The Times writes about the High Court case led by Zaiwalla & Co dubbed 'the Bollywood drama'

August 09 2017

Sheikh’s Bollywood drama comes to the High Court - Jonathan Ames, August 8 2017, 12:01am, The Times

A Bahraini sheikh is being sued by an Egyptian businessman who claims he struck a multimillion-pound deal to arrange meetings with stars such as Salman Khan and Shah Rukh Khan.

Bollywood stars and a member of the Bahrain royal family are to have leading roles in a court drama due to play out in London early next year. Sheikh Hamad Isa Ali al-Khalifa, a distant cousin of the Gulf country’s king, is being sued by an Egyptian businessman for £32.5 million after he allegedly reneged on an oral agreement made at the end of 2015. Ahmed Adel Abdallah Ahmed alleges that the sheikh agreed to pay the fee to meet stars including the “king of Bollywood”, Shah Rukh Khan.The Egyptian fixer is also understood to have arranged meetings for the sheikh with Salman Khan, Ranveer Singh and Aditya Roy Kapoor, all stars of Bollywood films.

Mr Ahmed, who according to court submissions is an “international businessman” who splits his time between London and Dubai, claims that he had two meetings with the sheikh in Bahrain in December 2015 and a telephone conversation when the sheikh was in London in January last year. The businessman maintains that Sheikh Hamad, who has instructed the City of London law firm Herbert Smith Freehills in the dispute, agreed to him acting as his exclusive agent, arranging for him to meet various Bollywood film stars. The deal, according to the court papers, was that he would spend between 15 and 25 minutes with each of his idols, paying Mr Ahmed a fee of about £1 million per meeting, with a bonus of £385,000 for every third meeting. Mr Ahmed’s submission to the High Court claimed that he would arrange the one-to-one meetings for the sheikh through his business, known as CBSC Events. He claims that the sheikh gave him a list of 26 film stars he would like to meet, and that in the telephone conversation in January 2016 he and the defendant agreed the terms of the deal. At first, according to Mr Ahmed’s claim, the deal went smoothly. Sheikh Hamad is alleged to have had five meetings with four Bollywood stars in Mumbai and Dubai for which he paid about £2.3 million.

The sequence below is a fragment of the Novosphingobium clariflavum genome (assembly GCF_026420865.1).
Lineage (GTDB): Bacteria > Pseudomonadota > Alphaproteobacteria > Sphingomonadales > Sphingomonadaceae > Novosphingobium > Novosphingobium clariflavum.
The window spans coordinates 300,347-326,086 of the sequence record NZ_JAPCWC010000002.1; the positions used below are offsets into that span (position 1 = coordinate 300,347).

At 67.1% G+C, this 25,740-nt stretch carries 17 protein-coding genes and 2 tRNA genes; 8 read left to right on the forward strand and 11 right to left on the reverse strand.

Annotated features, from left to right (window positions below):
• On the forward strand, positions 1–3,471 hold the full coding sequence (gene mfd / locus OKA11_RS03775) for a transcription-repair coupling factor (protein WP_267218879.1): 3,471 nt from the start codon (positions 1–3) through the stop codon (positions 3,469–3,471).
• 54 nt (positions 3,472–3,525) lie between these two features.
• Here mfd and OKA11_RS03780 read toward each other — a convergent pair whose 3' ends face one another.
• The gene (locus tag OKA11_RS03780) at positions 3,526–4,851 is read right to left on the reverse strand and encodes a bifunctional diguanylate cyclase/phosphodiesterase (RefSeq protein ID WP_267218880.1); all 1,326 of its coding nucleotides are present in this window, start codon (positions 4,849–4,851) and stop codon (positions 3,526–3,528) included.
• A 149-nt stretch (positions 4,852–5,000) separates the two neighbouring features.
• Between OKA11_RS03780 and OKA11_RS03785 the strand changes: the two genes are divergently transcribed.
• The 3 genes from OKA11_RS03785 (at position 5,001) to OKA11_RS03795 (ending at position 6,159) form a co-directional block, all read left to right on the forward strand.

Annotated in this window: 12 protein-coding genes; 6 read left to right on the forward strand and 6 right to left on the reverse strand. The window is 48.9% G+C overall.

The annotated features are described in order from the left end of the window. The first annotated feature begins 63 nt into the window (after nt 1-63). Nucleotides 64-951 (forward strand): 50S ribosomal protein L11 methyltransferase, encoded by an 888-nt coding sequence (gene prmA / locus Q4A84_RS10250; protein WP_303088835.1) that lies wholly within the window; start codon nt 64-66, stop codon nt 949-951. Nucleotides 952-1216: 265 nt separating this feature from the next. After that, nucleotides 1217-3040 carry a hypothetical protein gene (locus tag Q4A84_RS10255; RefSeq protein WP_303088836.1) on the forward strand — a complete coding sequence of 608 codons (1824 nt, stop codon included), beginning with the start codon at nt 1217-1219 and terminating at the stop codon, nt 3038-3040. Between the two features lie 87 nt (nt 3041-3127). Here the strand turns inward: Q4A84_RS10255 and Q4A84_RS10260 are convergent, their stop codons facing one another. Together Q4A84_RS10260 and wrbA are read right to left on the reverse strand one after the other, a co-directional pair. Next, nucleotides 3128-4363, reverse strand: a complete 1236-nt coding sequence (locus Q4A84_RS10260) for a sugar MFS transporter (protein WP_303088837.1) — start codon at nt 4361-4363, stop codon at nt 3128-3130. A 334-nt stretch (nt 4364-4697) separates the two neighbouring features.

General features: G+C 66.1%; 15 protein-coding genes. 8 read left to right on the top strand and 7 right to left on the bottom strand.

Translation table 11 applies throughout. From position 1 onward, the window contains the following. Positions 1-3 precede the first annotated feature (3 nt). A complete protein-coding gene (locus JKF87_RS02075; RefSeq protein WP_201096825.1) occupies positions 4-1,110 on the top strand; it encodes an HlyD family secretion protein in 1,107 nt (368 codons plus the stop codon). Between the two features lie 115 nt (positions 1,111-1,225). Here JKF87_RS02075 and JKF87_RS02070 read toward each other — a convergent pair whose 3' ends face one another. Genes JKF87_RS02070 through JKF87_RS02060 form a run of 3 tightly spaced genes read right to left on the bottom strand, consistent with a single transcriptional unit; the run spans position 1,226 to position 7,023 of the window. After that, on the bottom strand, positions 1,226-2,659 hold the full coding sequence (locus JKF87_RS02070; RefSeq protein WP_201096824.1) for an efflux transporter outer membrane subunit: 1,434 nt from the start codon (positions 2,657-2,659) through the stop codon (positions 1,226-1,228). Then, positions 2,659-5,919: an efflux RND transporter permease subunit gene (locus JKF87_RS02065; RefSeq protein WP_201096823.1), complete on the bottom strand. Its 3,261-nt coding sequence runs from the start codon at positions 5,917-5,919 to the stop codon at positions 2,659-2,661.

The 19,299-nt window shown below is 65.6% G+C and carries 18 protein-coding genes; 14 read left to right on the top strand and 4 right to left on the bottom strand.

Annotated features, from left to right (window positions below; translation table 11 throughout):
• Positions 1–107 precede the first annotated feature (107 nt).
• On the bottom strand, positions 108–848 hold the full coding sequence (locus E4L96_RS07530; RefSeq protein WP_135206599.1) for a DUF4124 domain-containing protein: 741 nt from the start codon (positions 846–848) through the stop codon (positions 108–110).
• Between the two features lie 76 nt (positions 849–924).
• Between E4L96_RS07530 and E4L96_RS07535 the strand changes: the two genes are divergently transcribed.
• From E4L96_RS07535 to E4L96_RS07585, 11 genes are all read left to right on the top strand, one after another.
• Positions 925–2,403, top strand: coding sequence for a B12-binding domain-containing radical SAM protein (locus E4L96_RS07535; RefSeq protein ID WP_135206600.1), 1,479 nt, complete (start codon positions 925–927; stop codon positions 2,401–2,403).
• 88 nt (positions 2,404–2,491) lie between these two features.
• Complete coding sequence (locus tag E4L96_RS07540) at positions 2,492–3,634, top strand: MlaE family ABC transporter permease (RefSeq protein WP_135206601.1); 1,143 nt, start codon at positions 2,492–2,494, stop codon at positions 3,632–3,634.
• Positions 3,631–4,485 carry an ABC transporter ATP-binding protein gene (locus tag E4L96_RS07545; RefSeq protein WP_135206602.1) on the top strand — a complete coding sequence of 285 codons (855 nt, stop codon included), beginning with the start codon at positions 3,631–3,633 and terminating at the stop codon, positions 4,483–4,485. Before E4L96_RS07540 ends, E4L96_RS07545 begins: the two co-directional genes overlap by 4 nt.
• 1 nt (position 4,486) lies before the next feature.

Then the relationship soured. It is alleged that the sheikh breached the agreement by refusing to pay the sums for additional meetings arranged and that he found excuses not to meet two further stars. Mr Ahmed also claimed that the Bahraini instructed another fixer to introduce him to an additional 13 Bollywood film stars when they were visiting London. This was also a breach of their deal, says Mr Ahmed, who claimed that his oral agreement with the sheikh provided for exclusivity. The Egyptian businessman also said that the sheikh had agreed, again verbally, to finance a film festival in Dubai that his company was organising and that he lost £385,000 on that part of the deal. Sheikh Hamad accepted that he allowed Mr Ahmed to arrange meetings with Bollywood actors but said that he never agreed to pay fees. His submission to the court said that he met Mr Ahmed at his home in Bahrain after an introduction by his uncle, Sheikh Abdulrahman Bin Mubarak. According to Sheikh Hamad, the discussions did not get as far as a list of stars. The sheikh attempted to have the case moved from London to Bahrain, but the High Court judge Sir Jeremy Cooke ruled that “the action must be allowed to continue in this jurisdiction”.

Mr Ahmed’s legal team, at the London law firm Zaiwalla & Co, anticipate a pre-trial hearing before the end of the year with the main case heard early next year.

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